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Community Member

Is AP-3602 a 3:4:3 or a 4:4:3 ?

If the nomenclature is x:y:z, where x = transmitters, y = receivers, and z = spatial streams, and the 1262 is 2:3:2 (two TX, three RX, 2 streams), then what is a 3602 ?

I've seen both 4:4:3 and 3:4:3.  Are there three or 4 transmitters ?  I get there are four receivers.

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Is AP-3602 a 3:4:3 or a 4:4:3 ?

4 transmitters allows you to beamform to 802.11n devices. You can't beamform to 802.11n devices with 2 transmitters. The more transmitters and receivers you have the better perceived signal you can acheive on each end when you combine the RF data streams.

This is a good article that goes over in detail the benefits of the multiple transmitters/receivers and spatial streams:

http://www.cisco.com/en/US/prod/collateral/wireless/ps5678/ps10092/white_paper_c11-516389.html

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Silver

Is AP-3602 a 3:4:3 or a 4:4:3 ?

There are 4 transmitters and 4 receivers with 3 spatial streams.

I interviewd Neil Diener and Walt Shaw on my podcast talking about these features:

http://nostringsattachedshow.com/2012/02/01/e04-cisco-3600-ap-launch/

Community Member

Is AP-3602 a 3:4:3 or a 4:4:3 ?

OK - so what does the 4th transmitter do. If you have three spatial streams, then the 4th transmitter can't augment any one stream because that would cause an imbalance.

I can see where the 4th transmitter might be used for legacy beamforming, but what do you do with four that you can't already do very well with three ?

I would understand #4 being used to help differentiate the other three - similar to how the 1262 used the #3.

Confused - I am.

Silver

Is AP-3602 a 3:4:3 or a 4:4:3 ?

4 transmitters allows you to beamform to 802.11n devices. You can't beamform to 802.11n devices with 2 transmitters. The more transmitters and receivers you have the better perceived signal you can acheive on each end when you combine the RF data streams.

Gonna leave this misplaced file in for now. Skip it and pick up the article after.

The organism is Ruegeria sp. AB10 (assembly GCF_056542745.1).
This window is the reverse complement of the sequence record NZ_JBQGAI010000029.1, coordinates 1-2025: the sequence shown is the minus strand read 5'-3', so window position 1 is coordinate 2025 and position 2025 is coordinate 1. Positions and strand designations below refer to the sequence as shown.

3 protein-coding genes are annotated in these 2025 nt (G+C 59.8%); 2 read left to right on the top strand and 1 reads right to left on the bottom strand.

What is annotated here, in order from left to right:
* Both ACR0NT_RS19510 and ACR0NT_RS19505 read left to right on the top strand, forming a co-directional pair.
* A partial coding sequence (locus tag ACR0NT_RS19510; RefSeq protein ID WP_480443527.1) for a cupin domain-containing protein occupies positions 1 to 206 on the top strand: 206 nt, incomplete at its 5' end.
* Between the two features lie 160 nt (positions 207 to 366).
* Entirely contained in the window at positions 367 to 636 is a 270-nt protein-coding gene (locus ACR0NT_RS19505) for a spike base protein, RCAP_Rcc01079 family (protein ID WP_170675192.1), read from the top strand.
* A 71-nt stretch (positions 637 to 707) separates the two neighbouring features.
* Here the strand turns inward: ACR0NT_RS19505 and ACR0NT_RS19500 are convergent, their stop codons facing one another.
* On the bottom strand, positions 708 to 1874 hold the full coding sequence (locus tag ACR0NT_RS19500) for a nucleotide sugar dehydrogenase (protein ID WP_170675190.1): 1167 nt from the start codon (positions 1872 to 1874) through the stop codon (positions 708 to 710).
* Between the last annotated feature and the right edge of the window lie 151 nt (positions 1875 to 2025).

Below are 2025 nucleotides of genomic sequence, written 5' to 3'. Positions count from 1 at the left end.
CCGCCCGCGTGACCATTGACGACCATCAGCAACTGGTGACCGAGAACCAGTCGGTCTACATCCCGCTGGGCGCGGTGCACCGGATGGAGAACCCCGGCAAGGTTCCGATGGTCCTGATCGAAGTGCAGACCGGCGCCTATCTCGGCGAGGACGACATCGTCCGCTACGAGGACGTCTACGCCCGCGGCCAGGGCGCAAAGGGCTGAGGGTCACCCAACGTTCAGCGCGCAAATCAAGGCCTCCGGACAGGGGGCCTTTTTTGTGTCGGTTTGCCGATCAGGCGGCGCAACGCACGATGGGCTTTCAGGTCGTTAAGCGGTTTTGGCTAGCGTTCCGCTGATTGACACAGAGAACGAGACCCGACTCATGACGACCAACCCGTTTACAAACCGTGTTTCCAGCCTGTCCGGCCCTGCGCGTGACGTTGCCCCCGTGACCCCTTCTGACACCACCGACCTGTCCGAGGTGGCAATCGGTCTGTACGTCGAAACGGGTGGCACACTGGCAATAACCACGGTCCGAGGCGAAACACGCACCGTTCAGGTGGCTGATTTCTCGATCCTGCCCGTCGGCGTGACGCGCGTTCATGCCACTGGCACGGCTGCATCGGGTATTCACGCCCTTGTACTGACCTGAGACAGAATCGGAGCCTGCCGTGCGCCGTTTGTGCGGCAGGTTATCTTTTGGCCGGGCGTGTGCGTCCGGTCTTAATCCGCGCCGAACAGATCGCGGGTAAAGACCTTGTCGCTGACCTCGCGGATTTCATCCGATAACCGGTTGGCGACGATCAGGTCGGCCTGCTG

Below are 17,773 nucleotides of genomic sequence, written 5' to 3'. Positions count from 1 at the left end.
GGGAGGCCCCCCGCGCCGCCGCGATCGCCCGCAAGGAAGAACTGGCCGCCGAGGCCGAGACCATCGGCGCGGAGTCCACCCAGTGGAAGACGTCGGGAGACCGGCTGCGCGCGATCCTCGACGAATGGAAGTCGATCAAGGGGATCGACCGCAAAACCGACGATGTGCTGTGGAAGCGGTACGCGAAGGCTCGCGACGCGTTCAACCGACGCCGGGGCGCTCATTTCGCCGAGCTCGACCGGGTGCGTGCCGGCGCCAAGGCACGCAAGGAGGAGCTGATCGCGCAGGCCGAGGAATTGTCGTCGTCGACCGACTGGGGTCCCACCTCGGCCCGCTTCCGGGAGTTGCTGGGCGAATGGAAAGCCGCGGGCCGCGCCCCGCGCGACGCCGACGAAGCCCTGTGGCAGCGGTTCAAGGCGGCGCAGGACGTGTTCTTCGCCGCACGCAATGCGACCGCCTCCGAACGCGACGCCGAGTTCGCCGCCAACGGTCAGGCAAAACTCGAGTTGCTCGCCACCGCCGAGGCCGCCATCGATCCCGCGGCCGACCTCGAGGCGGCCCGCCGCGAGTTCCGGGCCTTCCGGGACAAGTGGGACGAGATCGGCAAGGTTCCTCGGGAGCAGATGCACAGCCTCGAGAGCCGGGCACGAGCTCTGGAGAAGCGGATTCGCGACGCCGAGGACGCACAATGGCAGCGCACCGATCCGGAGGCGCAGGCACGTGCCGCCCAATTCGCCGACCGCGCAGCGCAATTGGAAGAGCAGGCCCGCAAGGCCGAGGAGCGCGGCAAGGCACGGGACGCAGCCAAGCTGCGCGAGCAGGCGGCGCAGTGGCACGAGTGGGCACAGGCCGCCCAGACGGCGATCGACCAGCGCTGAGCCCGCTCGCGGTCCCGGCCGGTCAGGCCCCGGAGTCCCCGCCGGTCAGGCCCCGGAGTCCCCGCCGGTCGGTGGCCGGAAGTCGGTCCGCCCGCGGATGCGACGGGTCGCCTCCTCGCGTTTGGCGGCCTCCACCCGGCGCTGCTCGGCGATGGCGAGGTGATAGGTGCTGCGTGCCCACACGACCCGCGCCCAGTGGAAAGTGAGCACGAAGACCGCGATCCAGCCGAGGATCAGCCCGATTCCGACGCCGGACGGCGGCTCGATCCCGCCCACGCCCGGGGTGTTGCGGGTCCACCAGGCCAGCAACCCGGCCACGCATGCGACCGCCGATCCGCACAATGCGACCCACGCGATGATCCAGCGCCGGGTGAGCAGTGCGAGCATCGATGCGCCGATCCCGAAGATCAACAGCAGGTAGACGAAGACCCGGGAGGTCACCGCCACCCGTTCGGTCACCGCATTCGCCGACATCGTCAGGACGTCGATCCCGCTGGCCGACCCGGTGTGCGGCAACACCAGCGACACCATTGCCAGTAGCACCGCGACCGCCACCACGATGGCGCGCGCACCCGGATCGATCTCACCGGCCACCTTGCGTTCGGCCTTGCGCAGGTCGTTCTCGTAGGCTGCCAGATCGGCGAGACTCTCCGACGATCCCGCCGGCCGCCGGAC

This is a good article that goes over in detail the benefits of the multiple transmitters/receivers and spatial streams:

http://www.cisco.com/en/US/prod/collateral/wireless/ps5678/ps10092/white_paper_c11-516389.html

Community Member

Is AP-3602 a 3:4:3 or a 4:4:3 ?

Does that then mean that when beamforming to an 802.11n client, there will be two streams, beamformed, thus 4 transmitters, but you won't be able to beamform 3 streams ?

That at least would make sense to me.

Is AP-3602 a 3:4:3 or a 4:4:3 ?

No, the beam forming will use all four transmitters to send the data so that the client receives it in the best possible way.

Fred had a really great slide that illustrated this.  Hopefully they get it posted on the partner community.

Steve

HTH, Steve ------------------------------------------------------------------------------------------------ Please remember to rate useful posts, and mark questions as answered
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